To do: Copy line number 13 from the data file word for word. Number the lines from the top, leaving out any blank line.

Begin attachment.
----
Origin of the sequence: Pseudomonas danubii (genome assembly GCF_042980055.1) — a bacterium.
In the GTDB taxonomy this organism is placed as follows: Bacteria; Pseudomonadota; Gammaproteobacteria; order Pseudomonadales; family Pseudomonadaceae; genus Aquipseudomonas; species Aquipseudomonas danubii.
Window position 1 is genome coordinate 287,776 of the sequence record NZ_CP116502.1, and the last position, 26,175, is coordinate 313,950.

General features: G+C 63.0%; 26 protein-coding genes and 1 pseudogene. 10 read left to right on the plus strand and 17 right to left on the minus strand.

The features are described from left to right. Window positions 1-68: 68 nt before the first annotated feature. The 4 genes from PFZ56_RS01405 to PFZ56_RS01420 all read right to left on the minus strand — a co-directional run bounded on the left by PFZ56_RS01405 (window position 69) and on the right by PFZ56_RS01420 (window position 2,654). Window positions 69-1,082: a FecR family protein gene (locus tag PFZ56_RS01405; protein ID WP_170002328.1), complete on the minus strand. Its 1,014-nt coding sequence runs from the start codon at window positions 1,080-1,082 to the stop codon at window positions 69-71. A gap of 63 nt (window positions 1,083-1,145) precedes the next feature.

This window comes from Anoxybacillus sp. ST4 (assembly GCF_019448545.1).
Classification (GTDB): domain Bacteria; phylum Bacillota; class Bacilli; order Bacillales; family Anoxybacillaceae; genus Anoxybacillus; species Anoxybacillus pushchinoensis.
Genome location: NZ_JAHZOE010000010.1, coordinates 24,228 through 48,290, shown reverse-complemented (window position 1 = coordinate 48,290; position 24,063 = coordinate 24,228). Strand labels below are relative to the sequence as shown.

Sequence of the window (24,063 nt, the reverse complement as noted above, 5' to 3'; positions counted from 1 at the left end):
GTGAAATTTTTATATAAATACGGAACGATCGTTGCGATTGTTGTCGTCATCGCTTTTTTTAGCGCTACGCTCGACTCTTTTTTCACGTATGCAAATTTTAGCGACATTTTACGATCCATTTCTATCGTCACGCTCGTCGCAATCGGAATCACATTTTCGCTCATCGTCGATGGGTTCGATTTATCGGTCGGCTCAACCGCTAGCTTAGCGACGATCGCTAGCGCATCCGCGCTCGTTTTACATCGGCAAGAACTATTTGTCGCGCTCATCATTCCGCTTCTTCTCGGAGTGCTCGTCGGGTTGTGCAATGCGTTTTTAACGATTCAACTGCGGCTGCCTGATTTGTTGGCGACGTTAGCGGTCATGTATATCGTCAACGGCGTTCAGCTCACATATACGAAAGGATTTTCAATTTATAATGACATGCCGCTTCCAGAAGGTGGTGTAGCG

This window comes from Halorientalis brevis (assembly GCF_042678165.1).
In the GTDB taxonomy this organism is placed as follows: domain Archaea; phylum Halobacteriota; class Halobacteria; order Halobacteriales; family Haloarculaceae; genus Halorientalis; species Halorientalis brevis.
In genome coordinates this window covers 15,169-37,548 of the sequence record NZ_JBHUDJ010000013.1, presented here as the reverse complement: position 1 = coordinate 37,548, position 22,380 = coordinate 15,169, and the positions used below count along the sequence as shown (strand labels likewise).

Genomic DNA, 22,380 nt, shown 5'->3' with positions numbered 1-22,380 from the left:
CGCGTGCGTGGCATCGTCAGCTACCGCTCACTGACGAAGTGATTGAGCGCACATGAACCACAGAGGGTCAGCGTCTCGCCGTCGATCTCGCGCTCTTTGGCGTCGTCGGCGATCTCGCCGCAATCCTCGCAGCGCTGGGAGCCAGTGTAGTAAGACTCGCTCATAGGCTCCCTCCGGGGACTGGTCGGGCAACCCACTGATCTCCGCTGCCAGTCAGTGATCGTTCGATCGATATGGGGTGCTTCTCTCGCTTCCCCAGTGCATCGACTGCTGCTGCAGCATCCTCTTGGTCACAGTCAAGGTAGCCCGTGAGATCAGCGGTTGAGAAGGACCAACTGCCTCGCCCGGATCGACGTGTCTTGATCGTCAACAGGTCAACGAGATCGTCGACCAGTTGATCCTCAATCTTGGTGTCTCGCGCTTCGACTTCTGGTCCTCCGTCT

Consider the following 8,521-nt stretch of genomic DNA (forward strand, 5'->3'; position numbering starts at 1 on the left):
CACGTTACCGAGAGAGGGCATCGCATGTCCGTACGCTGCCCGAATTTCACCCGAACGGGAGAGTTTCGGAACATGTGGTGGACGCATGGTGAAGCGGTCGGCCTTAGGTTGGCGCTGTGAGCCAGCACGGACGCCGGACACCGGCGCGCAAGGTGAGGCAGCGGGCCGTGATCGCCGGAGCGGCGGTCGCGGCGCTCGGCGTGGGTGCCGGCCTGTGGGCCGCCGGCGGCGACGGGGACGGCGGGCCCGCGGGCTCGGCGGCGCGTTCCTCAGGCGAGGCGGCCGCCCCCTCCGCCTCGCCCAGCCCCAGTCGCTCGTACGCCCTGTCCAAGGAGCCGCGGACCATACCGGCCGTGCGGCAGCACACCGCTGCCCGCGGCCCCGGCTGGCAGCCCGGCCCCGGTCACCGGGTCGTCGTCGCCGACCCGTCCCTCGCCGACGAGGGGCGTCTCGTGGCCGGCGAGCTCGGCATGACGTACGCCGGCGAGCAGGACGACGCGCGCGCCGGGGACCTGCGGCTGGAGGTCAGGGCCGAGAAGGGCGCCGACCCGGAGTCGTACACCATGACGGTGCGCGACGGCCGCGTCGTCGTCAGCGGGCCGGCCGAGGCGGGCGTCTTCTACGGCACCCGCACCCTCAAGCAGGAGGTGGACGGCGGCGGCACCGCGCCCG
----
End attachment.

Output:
In genome coordinates this window covers 15,169-37,548 of the sequence record NZ_JBHUDJ010000013.1, presented here as the reverse complement: position 1 = coordinate 37,548, position 22,380 = coordinate 15,169, and the positions used below count along the sequence as shown (strand labels likewise).